To take a building, the player must pay coins equal to the number shown on the building board, or if they choose not to take a building (or cannot) then they can instead pay the resident dragon one coin to move down the building board and destroy one of the options. This is a really interesting way to potentially spoil your opponents plans, and it requires an awareness of each other players current position than you’d expect from a game that appears to be quite light on the surface.

Of course, coins didn’t feature in KingDomino either, so how do you get those? Well basically, whenever you place a domino, you may put a knight on it, allowing that knight to collect one coin for every matching space in the region (in the same way as crowns work for scoring, but without multiplying for each additional knight in the same area.) As I mentioned earlier, knights are usually replenished by constructing buildings, so there’s an interplay between maintaining the cashflow to build by spending knights, and constructing buildings that replenish them.

The final material addition to QueenDomino is that of the towers idea. Each tower gained from a building will cause the player to check their total number of towers against the other players. If, at any point, they gain one tower more than the player who currently has the most, then they will be able to take the Queen meeple. When they do so, the player will place the Queen onto their largest region, and if she is there at the end of the game, she will count as an additional crown towards the final score.

When you bring all of this together, you’ve kind of got the same basic idea as KingDomino, but with a lot more potential for scoring variation layered up over the top of it. Players can really double down on building strategies, or they can focus more on the classic way of playing by focussing more on their actual regions and crowns, perhaps occasionally interfering with their opponents based on what little money they do generate. Towers can sometimes be ignored which results in players occasionally sneaking into snatch a healthy number of points by taking the Queen on the last few turns.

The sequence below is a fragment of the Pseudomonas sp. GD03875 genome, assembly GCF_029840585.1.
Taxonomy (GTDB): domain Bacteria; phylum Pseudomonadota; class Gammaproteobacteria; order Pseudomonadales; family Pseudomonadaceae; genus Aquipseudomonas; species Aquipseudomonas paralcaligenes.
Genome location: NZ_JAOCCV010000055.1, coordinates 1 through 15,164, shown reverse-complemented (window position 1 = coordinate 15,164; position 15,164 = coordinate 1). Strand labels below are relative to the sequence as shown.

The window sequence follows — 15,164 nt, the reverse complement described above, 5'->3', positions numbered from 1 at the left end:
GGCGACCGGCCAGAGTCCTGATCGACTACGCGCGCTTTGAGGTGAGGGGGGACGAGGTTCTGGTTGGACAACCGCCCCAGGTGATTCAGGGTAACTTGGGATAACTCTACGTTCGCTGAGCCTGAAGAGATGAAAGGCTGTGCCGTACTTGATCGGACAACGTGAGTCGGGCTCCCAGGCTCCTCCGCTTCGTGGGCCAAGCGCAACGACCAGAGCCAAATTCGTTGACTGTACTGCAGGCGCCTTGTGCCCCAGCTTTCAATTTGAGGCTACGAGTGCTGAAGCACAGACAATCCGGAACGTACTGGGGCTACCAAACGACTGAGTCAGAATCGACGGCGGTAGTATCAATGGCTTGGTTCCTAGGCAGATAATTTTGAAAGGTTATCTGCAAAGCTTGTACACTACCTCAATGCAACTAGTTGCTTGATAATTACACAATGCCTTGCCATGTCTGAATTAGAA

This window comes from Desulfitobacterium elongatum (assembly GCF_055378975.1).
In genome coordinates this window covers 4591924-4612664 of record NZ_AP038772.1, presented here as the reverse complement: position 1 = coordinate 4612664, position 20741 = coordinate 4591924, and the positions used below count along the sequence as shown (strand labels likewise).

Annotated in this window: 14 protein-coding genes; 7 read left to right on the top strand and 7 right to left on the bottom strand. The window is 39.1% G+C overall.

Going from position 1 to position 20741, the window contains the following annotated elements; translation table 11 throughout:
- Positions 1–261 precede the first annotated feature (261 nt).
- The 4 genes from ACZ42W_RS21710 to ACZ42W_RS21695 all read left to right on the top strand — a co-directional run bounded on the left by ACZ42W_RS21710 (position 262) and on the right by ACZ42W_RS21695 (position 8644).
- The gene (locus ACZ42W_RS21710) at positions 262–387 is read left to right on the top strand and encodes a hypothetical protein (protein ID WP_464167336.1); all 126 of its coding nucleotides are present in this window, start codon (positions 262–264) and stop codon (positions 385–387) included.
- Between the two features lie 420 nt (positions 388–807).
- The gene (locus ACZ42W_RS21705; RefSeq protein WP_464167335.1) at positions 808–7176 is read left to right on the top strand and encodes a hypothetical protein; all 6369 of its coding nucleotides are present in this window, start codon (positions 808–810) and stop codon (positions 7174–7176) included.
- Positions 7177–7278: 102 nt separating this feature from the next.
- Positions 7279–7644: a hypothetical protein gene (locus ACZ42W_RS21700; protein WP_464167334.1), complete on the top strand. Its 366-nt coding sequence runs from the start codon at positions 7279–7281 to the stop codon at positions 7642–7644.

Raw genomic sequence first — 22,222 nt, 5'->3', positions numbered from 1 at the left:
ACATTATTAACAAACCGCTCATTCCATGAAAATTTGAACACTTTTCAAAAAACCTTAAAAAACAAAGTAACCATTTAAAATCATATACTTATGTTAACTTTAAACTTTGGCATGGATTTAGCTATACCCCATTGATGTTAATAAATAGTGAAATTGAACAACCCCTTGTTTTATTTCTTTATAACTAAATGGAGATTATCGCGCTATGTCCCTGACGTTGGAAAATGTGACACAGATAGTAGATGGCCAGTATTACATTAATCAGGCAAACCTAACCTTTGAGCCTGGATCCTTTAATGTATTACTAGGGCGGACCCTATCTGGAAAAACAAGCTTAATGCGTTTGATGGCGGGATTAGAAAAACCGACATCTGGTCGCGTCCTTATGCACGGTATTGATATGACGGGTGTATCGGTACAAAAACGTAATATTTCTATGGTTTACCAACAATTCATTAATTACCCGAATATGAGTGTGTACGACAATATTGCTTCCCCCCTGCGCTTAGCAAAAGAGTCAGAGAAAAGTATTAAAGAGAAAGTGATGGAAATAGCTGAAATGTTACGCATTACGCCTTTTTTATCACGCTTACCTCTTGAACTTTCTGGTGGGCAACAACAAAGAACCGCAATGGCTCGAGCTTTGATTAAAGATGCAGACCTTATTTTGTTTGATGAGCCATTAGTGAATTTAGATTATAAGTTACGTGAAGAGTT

That said, these new features are simply more complex, and there’s no real way to unpick them from the QueenDomino experience. It’s not like you can play this game and just leave out the new elements, so in my opinion QueenDomino doesn’t replace KingDomino if you have young or very inexperienced players. What QueenDomino does do, is turn the simple tile-placement of the original game into something a lot more complex and requiring of more consideration both turn to turn and overall.

My view is that I’ll be keeping both these games for at least as long as my children are too young to grasp QueenDomino, but if I were to play with any other adult, even if they were a fairly casual gamer, then I’d go directly for QueenDomino. Yes, there are more rules and the gameplay is more complex, but it’s not so much more complicated that an adult would struggle to grasp the additional elements. Either way, it’s a game that I really have enjoyed playing, and I can see it becoming a directly follow up to the original that both me and my family will want to play.

**** 4/5

A copy of QueenDomino was provided for review by CoiledSpring Games.